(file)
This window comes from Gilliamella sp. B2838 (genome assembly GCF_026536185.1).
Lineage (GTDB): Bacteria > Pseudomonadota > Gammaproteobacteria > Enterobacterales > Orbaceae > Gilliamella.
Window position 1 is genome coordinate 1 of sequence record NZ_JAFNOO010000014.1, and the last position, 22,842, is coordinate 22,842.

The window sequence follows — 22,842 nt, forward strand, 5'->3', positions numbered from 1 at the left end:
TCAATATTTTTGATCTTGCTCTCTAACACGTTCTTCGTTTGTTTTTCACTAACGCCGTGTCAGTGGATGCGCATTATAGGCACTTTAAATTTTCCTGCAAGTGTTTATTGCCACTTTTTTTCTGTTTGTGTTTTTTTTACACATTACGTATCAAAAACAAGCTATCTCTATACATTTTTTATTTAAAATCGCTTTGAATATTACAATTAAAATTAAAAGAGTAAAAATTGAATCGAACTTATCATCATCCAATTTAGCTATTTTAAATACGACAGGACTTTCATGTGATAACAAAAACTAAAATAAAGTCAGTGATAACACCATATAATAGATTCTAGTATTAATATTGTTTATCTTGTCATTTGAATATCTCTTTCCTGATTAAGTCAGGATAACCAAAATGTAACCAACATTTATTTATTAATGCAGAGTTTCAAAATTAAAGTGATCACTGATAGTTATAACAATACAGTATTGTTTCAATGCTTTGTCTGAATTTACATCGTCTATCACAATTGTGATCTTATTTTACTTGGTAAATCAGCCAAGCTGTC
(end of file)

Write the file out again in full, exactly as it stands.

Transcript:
This window comes from Gilliamella sp. B2838 (genome assembly GCF_026536185.1).
Lineage (GTDB): Bacteria > Pseudomonadota > Gammaproteobacteria > Enterobacterales > Orbaceae > Gilliamella.
Window position 1 is genome coordinate 1 of sequence record NZ_JAFNOO010000014.1, and the last position, 22,842, is coordinate 22,842.

The window sequence follows — 22,842 nt, forward strand, 5'->3', positions numbered from 1 at the left end:
TCAATATTTTTGATCTTGCTCTCTAACACGTTCTTCGTTTGTTTTTCACTAACGCCGTGTCAGTGGATGCGCATTATAGGCACTTTAAATTTTCCTGCAAGTGTTTATTGCCACTTTTTTTCTGTTTGTGTTTTTTTTACACATTACGTATCAAAAACAAGCTATCTCTATACATTTTTTATTTAAAATCGCTTTGAATATTACAATTAAAATTAAAAGAGTAAAAATTGAATCGAACTTATCATCATCCAATTTAGCTATTTTAAATACGACAGGACTTTCATGTGATAACAAAAACTAAAATAAAGTCAGTGATAACACCATATAATAGATTCTAGTATTAATATTGTTTATCTTGTCATTTGAATATCTCTTTCCTGATTAAGTCAGGATAACCAAAATGTAACCAACATTTATTTATTAATGCAGAGTTTCAAAATTAAAGTGATCACTGATAGTTATAACAATACAGTATTGTTTCAATGCTTTGTCTGAATTTACATCGTCTATCACAATTGTGATCTTATTTTACTTGGTAAATCAGCCAAGCTGTC